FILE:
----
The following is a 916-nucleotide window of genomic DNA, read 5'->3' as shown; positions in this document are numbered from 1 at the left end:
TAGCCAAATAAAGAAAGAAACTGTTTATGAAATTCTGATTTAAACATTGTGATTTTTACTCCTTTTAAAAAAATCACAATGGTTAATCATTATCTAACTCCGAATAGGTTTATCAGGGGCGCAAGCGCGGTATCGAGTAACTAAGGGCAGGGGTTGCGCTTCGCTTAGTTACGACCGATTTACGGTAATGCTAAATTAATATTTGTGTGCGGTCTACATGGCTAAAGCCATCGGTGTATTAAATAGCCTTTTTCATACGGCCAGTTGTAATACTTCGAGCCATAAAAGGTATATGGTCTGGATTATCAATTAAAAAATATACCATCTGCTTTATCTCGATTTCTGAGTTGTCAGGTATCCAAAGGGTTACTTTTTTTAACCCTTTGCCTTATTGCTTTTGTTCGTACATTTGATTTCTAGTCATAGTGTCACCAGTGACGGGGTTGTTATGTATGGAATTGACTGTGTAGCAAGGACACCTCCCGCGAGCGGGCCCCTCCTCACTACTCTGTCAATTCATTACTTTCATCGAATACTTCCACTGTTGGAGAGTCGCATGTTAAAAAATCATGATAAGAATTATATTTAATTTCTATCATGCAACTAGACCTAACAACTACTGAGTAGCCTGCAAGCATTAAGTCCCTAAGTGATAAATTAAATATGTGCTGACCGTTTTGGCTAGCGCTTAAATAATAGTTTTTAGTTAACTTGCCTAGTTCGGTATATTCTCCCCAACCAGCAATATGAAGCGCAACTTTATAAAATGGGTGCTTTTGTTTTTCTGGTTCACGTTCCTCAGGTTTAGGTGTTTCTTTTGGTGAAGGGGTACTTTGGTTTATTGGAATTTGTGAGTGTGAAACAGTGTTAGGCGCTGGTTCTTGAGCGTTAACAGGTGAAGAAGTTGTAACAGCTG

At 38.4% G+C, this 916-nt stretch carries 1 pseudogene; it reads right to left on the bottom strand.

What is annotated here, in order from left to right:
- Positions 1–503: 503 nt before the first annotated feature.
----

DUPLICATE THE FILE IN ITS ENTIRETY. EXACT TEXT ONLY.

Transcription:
The following is a 916-nucleotide window of genomic DNA, read 5'->3' as shown; positions in this document are numbered from 1 at the left end:
TAGCCAAATAAAGAAAGAAACTGTTTATGAAATTCTGATTTAAACATTGTGATTTTTACTCCTTTTAAAAAAATCACAATGGTTAATCATTATCTAACTCCGAATAGGTTTATCAGGGGCGCAAGCGCGGTATCGAGTAACTAAGGGCAGGGGTTGCGCTTCGCTTAGTTACGACCGATTTACGGTAATGCTAAATTAATATTTGTGTGCGGTCTACATGGCTAAAGCCATCGGTGTATTAAATAGCCTTTTTCATACGGCCAGTTGTAATACTTCGAGCCATAAAAGGTATATGGTCTGGATTATCAATTAAAAAATATACCATCTGCTTTATCTCGATTTCTGAGTTGTCAGGTATCCAAAGGGTTACTTTTTTTAACCCTTTGCCTTATTGCTTTTGTTCGTACATTTGATTTCTAGTCATAGTGTCACCAGTGACGGGGTTGTTATGTATGGAATTGACTGTGTAGCAAGGACACCTCCCGCGAGCGGGCCCCTCCTCACTACTCTGTCAATTCATTACTTTCATCGAATACTTCCACTGTTGGAGAGTCGCATGTTAAAAAATCATGATAAGAATTATATTTAATTTCTATCATGCAACTAGACCTAACAACTACTGAGTAGCCTGCAAGCATTAAGTCCCTAAGTGATAAATTAAATATGTGCTGACCGTTTTGGCTAGCGCTTAAATAATAGTTTTTAGTTAACTTGCCTAGTTCGGTATATTCTCCCCAACCAGCAATATGAAGCGCAACTTTATAAAATGGGTGCTTTTGTTTTTCTGGTTCACGTTCCTCAGGTTTAGGTGTTTCTTTTGGTGAAGGGGTACTTTGGTTTATTGGAATTTGTGAGTGTGAAACAGTGTTAGGCGCTGGTTCTTGAGCGTTAACAGGTGAAGAAGTTGTAACAGCTG

At 38.4% G+C, this 916-nt stretch carries 1 pseudogene; it reads right to left on the bottom strand.

What is annotated here, in order from left to right:
- Positions 1–503: 503 nt before the first annotated feature.